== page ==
Care Label

Global distribution: giant care label

Apparel makers tell the story of international distribution on a very tiny canvas: the care and content label. As apparel brands increasingly sell their goods around the world, care labels become ever more complex.

“We started printing care labels over 30 years ago—back when it was dot-matrix printing and there weren’t any regulations,” said Emily Garcia-Velasquez, licensing and apparel account manager for Progressive Label in Commerce, Calif. “It was just a 1-inch-by-2-inch label—very simple.”

In addition to wash instructions, today’s labels also must include such information as fabric content, country of origin, and chemical disclosures and warnings. For example, California’s Prop. 65 requires manufacturers to include a warning label if the product contains certain chemicals such as lead. The U.S. Consumer Product Safety Commission requires flammability warnings for apparel, and there are similar requirements in the European Union. Both the U.S. and the EU allow manufacturers to specify whether some of the fabric content includes recycled materials, but each requires that information be presented differently.

“The U.S. has a set of requirements. Japan has some similar requirements, some of the same requirements and then some additional requirements. That’s pretty much the case, country by country. And, of course, there’s the local language,” Kim Schneider, senior director of global compliance solutions at Glendale, Calif.–based Avery Dennison, said. “It’s really a key dilemma that the entire industry is facing. There’s a desire for a supply chain with maximum flexibility and the ability to ship products into any country, which would mean a lot of different languages and meeting all of the different requirements. That can result in a very long care and content label. Depending on where you’re selling, you could be looking at 30 or more languages.”

Last month, three trade organizations, the Brussels-based European Branded Clothing Alliance and two Washington, D.C.–based associations, the American Apparel and Footwear Association and the United States Fashion Industry Association, published a joint position paper regarding the proposed Trans-Atlantic Trade and Investment Partnership (TTIP) between the U.S. and the EU. In the paper, the groups recommend “harmonisation of regulations on labeling” to resolve the difference between the U.S. and the EU. The position paper suggests simplifying the labeling requirements based on International Organization for Standardization (ISO) standards and eliminating U.S. state and Member State requirements (such as Prop. 65) in favor of U.S. and EU federal-level requirements.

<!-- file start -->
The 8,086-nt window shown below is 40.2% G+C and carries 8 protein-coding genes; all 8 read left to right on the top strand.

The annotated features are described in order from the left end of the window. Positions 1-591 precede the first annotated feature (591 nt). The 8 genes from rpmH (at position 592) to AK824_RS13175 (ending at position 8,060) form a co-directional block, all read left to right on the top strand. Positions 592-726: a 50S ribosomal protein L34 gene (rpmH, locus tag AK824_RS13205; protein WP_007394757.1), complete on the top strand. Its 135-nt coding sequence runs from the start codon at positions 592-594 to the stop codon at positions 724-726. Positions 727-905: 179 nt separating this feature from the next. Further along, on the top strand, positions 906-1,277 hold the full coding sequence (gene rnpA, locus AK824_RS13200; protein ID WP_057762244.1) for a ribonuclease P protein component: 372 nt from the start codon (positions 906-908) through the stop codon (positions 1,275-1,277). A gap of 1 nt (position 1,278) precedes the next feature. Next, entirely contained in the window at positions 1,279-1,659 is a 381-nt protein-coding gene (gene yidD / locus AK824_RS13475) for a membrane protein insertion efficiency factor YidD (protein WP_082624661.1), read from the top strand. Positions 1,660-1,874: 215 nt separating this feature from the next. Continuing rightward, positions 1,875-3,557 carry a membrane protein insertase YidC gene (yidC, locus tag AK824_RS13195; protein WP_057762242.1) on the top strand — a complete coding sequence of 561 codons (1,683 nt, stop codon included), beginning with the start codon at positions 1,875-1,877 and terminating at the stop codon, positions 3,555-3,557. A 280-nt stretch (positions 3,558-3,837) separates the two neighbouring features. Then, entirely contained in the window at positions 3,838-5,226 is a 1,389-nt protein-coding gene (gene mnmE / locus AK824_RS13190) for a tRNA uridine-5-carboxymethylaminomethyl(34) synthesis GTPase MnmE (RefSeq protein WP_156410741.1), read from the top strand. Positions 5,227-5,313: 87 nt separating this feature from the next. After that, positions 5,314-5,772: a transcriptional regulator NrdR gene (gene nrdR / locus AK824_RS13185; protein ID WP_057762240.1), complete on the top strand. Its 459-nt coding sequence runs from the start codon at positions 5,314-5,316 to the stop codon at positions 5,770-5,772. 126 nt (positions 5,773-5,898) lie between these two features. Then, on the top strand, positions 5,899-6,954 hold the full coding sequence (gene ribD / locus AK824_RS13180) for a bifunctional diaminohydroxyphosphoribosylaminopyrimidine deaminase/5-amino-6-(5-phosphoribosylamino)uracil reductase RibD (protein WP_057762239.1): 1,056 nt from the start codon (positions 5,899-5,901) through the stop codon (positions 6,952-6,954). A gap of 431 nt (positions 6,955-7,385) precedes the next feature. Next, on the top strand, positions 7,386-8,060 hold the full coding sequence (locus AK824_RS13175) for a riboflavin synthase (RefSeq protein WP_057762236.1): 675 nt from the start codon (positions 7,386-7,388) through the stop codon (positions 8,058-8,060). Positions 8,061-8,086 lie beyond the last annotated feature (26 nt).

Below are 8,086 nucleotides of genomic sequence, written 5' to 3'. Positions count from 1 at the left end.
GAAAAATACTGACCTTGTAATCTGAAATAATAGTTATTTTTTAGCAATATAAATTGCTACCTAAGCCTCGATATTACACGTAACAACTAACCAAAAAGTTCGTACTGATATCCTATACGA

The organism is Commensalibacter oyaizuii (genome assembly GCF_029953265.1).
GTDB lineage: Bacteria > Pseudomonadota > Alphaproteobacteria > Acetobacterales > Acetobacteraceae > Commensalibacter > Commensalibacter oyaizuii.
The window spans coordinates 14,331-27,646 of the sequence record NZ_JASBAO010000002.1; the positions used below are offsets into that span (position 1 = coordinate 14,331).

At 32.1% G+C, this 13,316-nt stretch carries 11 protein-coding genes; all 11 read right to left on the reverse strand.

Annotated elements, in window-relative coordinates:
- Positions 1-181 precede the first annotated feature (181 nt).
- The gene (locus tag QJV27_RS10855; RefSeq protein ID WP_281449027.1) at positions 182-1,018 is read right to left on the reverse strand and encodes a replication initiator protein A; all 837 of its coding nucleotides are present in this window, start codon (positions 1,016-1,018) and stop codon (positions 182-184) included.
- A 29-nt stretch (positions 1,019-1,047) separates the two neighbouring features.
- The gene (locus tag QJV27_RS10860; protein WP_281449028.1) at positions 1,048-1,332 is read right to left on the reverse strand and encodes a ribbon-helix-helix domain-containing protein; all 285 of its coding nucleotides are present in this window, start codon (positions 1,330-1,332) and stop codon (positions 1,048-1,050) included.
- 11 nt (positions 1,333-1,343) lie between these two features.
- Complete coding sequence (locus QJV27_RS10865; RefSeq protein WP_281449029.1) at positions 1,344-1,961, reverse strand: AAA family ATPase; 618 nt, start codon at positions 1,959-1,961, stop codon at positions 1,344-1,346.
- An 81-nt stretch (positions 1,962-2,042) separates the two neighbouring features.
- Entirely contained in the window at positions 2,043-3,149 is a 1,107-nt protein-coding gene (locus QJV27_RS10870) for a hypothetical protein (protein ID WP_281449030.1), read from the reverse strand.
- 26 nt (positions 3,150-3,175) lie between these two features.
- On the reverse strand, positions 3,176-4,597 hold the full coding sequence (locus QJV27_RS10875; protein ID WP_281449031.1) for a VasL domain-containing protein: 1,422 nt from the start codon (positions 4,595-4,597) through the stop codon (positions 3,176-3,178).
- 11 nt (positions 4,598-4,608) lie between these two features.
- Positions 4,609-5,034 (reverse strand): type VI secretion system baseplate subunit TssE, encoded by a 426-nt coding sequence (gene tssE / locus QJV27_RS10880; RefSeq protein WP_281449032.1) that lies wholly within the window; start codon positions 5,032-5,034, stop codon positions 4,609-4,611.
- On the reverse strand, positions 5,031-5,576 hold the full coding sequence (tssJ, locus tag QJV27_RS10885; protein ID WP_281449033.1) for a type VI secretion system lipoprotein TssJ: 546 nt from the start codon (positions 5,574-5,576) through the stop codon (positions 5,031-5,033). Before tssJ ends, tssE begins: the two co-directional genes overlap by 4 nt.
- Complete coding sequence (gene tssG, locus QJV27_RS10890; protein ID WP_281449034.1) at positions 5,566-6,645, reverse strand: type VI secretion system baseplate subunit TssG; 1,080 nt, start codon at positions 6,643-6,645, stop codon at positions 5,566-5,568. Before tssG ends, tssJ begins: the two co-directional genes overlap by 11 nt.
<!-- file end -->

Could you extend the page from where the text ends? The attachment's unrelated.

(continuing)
Robert Loop, a founding partner and chief strategy officer for Santa Barbara, Calif.–basedNexGen Packaging, said this is one of the “forefront issues” in the industry.

“We have customers considering moving up to 32 [languages] to increase the footprint of their label,” Loop said. “It would be a very complex label that would allow you to make one garment in Asia and ship it anywhere in the world. That’s the challenge: understanding all the laws of all the countries and then understanding all the care-label languages and all the symbols requires all the key components. You’d need a Ph.D. basically to figure it out. I feel for our customers.”

And while label providers try to give their customers some guidance, Loop points out that information about the countries where the garment will be sold ultimately comes from the manufacturer.

“It’s really the obligation of the importer of record for the accuracy of the care label,” he said. “As the label provider, we’re the execution phase, but the retailer or brand owns the complexity.”

Typically, the initial inquiry comes from a brand’s trim department, but “very often their legal department takes it over and says, ‘This is what we’re going to do with the care labels,’” Loop said.

It’s a similar process at Progressive, where all the care-label information is provided by the manufacturer.

“Since we’ve been doing it for so long, we are able to give advice on how to lay it out so it doesn’t seem so long,” Garcia-Velasquez said. “We do folding techniques to make it seem like a shorter label—when really it’s an 8-inch label that we fold down to a 3-inch label. They get all of the information that’s needed, but it’s not hanging down half of the shirt.”

Garcia-Velasquez also recommends customers include additional languages on the care label—even if they are not yet selling in those countries.